A banked center console features a Jaguar-style rotary knob to control the transmission. Dispensing with a mechanical shift lever, and the shoebox-size housing beneath it, opens up storage space on par with what you find in big SUVs. The console cover integrates a pair of clever sliding cupholders, and there is a useful cord pass-through to a secondary outlet so that a driver and passenger can simultaneously charge their devices.
Another tablet-size storage area beneath the banked controls features one of Chrysler's hidden "Easter egg" design details: An embossed rendition of the Detroit skyline — though this one manages to erase the city's signature skyscraper, the riverfront headquarters of General Motors. Artistic license, I imagine.
The back seat does give up 1 or 2 inches of legroom to the roomiest competitors, including the Accord, but the trunk is enormous at 16 cubic feet, as is the truck-worthy glove box.
Chrysler's familiar 2.4-liter Tigershark four-cylinder, making 184 horsepower, will be the popular engine choice; an LX version with that engine starts at just $22,695. One step up is the high-volume 200 Limited for $24,250, and the sportier 200S is $25,490.
The top-of-the-line 200C starts at $26,990. A further $1,950 adds a powerful V-6 for either S or C models. A 200C with the V-6 and all-wheel drive starts at $31,190.
My heavily optioned 200C reached $34,675. Its 3.6-liter V-6 — an engine strong enough to motivate some Ram pickups — delivered a class-topping 295 horsepower, with the sort of throaty sound that Asian rivals seem intent on muffling in their own cars. The all-wheel-drive system kept the big V-6 from torturing the front wheels while delivering forceful acceleration.
That charismatic V-6 is a huge plus for this car, though the nine-speed gearbox is a minus. And the handling is no better than midpack in this class.
Combine a softly sprung suspension with the heaviest curb weight in the class, and the roughly 3,900-pound 200C AWD begins to bob and wallow in faster corners. A spongy brake pedal doesn't help. Steering, however, is nicely weighted, though lacking in driver feedback.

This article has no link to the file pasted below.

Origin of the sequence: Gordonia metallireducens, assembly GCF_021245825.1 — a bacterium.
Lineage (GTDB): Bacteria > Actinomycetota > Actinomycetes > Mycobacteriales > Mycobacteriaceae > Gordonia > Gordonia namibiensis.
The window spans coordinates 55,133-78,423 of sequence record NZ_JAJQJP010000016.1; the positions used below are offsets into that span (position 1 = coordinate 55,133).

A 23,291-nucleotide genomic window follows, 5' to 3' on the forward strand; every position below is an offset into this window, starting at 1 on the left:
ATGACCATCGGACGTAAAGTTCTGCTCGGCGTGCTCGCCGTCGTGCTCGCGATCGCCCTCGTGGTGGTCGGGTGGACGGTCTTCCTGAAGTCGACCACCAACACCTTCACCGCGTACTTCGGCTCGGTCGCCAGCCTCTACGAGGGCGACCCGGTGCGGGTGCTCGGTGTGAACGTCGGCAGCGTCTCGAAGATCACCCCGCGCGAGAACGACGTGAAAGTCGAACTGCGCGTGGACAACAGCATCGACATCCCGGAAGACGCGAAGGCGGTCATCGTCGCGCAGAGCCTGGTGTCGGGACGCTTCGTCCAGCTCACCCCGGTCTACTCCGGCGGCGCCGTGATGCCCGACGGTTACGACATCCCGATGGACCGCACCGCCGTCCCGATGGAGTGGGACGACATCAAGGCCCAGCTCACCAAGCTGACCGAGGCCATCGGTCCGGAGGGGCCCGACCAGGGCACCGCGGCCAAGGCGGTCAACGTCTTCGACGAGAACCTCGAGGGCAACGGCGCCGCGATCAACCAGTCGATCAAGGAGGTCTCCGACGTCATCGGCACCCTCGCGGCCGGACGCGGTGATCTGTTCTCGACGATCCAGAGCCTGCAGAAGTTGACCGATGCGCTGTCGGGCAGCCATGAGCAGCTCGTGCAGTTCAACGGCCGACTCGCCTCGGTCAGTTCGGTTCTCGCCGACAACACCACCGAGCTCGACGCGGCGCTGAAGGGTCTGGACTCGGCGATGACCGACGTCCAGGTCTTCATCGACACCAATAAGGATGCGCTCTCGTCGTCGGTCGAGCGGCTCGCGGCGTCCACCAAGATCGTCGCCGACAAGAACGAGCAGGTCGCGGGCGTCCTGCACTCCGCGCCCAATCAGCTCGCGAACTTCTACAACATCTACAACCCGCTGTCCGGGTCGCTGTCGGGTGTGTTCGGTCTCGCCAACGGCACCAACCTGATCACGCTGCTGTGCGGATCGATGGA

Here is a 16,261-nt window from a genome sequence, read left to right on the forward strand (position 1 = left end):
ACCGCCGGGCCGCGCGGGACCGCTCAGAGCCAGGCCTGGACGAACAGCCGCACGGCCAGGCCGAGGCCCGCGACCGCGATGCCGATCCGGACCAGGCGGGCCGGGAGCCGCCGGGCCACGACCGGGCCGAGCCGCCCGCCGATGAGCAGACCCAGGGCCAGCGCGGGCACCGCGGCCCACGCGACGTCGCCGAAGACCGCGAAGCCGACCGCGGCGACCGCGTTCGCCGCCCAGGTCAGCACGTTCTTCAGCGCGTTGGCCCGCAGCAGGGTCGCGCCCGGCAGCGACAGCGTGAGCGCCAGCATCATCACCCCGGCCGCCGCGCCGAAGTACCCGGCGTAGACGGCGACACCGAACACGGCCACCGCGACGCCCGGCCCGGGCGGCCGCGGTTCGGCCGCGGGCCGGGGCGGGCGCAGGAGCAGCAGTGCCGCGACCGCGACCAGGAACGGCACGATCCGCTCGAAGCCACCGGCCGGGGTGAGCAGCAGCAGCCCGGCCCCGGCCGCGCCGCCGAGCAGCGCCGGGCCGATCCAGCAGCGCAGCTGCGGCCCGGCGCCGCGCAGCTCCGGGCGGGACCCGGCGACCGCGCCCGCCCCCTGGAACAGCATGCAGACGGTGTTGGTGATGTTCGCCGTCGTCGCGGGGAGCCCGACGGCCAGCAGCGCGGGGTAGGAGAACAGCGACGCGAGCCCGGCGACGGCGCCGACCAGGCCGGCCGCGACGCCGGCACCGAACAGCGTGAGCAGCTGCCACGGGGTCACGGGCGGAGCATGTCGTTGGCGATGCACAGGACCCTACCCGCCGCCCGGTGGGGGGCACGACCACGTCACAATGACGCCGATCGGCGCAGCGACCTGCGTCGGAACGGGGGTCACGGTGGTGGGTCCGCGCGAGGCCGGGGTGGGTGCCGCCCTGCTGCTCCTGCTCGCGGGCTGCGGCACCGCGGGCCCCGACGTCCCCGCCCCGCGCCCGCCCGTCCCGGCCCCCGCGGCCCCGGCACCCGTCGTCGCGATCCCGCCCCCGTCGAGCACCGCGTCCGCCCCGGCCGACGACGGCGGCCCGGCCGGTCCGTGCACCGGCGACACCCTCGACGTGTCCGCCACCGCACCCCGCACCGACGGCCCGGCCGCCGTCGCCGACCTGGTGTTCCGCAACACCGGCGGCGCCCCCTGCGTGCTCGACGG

I did take a brief run in the 200S, whose sportier suspension did exert slightly more control over body motions.
To the credit of the transmission, the many gears are a boon to fuel economy. With the four-cylinder, the 200 is rated 23 miles per gallon in town, and 36 on the highway. The rating for the V-6 is 19/32 with front drive and 18/29 with all-wheel drive.
But while one point of a nine-speed is to be smooth and unobtrusive, this unit is anything but. Seventh, eighth and ninth gear are all fuel-sipping overdrives, and that's at least one too many. The transmission busily hunts for the right gear, and sometimes lurches when it finally makes up its mind.
At times, the transmission also denied my commands to select ninth gear, delivered via the shift paddles behind the wheel, while a patronizing "shift not allowed" message flashed on the display.
Even the car isn't fooled, well aware that 7-8-9 is a losing hand for anything but steady cruising, preferably in Florida and other hill-free locales. When your right foot summons actual acceleration, the transmission hesitates, then skips all the way to fifth or even fourth to get the job done.
The 200 does ante up with the latest safety and convenience features, including a lane-departure and lane-keeping system, a blind-spot monitor, collision warning and adaptive cruise control. They're part of a $1,295 Safety Tec package that also lets the 200 automatically park itself in parallel or perpendicular fashion. The system worked great, precisely snugging up to curbs with less than an inch to spare, yet never brushing a wheel.
Now, if the 200 could pick up prospects and ferry them to the nearest Chrysler dealership, more people might put this made-in-Motown sedan on their shopping list. When you've essentially ceded the sedan game for so long, winning people back is never easy. But the 200 is a good start.